The economic downturn has had a negative impact on plans to fund the Ulster Canal, the Irish Government said.
Significant income was expected to be raised to cover the cost of the cross-border route by selling Waterways Ireland assets but the recession has set matters back.
Planning permission to reopen the 8.7-mile route from Lough Erne in Co Fermanagh to Clones in Co Monaghan has been granted by the authorities north and south of the border.
New towpaths and bridges will be created as part of the £29.6 million work, which is expected to take three years.
The Ulster Canal is a disused waterway running through parts of Counties Armagh, Tyrone, Fermanagh, Cavan and Monaghan. It originally linked the Lough Erne river system to Lough Neagh but has not been used since 1929.
The Irish Government has agreed to cover the full cost of building the canal but it was always the intention that the project would be funded from the annual allocations to cross-border body Waterways Ireland, the Department for Arts, Heritage and the Gaeltacht said.
A key consideration throughout the process was that the canal project would be supported by a significant level of projected income from the commercialisation of certain Waterways Ireland assets, the spokeswoman added.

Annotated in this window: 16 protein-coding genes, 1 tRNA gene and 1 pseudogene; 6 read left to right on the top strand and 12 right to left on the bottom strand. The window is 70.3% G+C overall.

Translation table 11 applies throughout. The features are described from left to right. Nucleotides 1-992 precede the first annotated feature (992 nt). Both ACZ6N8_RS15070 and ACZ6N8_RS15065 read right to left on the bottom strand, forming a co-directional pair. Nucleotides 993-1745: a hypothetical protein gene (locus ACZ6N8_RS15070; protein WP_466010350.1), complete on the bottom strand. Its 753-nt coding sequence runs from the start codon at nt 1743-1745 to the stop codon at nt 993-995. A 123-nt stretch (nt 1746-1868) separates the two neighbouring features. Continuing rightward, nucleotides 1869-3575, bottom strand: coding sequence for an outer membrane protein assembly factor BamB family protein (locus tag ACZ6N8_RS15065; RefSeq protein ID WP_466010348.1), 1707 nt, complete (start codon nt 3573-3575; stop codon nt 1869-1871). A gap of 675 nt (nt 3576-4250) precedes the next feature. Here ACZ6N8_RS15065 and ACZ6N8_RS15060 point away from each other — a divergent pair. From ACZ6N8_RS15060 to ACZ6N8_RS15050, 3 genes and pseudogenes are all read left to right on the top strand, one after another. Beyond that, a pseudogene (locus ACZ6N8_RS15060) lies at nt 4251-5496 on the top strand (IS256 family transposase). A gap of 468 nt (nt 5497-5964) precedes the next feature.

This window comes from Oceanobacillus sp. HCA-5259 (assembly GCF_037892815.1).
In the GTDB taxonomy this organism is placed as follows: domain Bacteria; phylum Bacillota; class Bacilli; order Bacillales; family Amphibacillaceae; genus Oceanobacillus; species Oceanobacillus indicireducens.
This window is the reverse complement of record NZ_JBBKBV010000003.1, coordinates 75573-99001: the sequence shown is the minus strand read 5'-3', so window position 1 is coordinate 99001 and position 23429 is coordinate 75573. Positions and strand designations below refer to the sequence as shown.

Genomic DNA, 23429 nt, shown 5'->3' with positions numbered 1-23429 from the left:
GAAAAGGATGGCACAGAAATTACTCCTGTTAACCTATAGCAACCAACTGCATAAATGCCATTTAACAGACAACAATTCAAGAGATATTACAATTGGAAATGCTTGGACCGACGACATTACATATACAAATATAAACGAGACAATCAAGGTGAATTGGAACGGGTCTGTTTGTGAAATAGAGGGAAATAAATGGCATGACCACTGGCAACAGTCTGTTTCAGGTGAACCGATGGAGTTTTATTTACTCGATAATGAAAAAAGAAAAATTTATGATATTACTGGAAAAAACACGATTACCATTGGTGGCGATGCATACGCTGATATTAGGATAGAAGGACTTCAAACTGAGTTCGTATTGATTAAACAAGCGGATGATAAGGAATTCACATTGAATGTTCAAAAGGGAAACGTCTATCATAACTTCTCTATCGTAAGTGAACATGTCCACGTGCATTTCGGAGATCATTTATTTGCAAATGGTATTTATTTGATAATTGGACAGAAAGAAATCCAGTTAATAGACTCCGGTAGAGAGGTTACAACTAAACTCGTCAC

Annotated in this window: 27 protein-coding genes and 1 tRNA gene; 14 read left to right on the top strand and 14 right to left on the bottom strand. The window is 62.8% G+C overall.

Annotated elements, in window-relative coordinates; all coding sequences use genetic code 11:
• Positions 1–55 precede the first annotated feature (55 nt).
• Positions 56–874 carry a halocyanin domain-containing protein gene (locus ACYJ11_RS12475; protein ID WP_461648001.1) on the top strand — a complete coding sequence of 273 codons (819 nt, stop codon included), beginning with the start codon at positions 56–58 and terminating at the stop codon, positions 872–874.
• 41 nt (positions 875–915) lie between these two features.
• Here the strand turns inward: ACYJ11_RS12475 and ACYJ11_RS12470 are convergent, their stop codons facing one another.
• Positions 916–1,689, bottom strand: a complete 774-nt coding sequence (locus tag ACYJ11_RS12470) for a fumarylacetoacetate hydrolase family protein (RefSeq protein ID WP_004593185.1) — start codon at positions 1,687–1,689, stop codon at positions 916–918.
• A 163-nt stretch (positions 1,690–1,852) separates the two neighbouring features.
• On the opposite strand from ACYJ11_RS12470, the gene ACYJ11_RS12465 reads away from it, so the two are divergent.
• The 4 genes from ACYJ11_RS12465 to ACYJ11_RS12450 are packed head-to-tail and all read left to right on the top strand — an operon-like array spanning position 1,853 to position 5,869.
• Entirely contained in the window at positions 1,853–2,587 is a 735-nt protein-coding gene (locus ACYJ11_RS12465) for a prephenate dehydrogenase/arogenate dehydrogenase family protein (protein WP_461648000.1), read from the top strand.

"However the economic downturn has had a negative impact on those plans," she added. "Despite this, the Ulster Canal project is progressing incrementally. Options are being explored for progressing the project in the light of the fiscal and budgetary position."
An inter-agency group on the canal was established by Minister Jimmy Deenihan to explore possible funding options. Its next meeting is scheduled for this month.
Planning approval has been given by Clones Town Council and Monaghan County Council, likely to be confirmed early this month, and Northern Ireland's Planning Service announced its approval last week.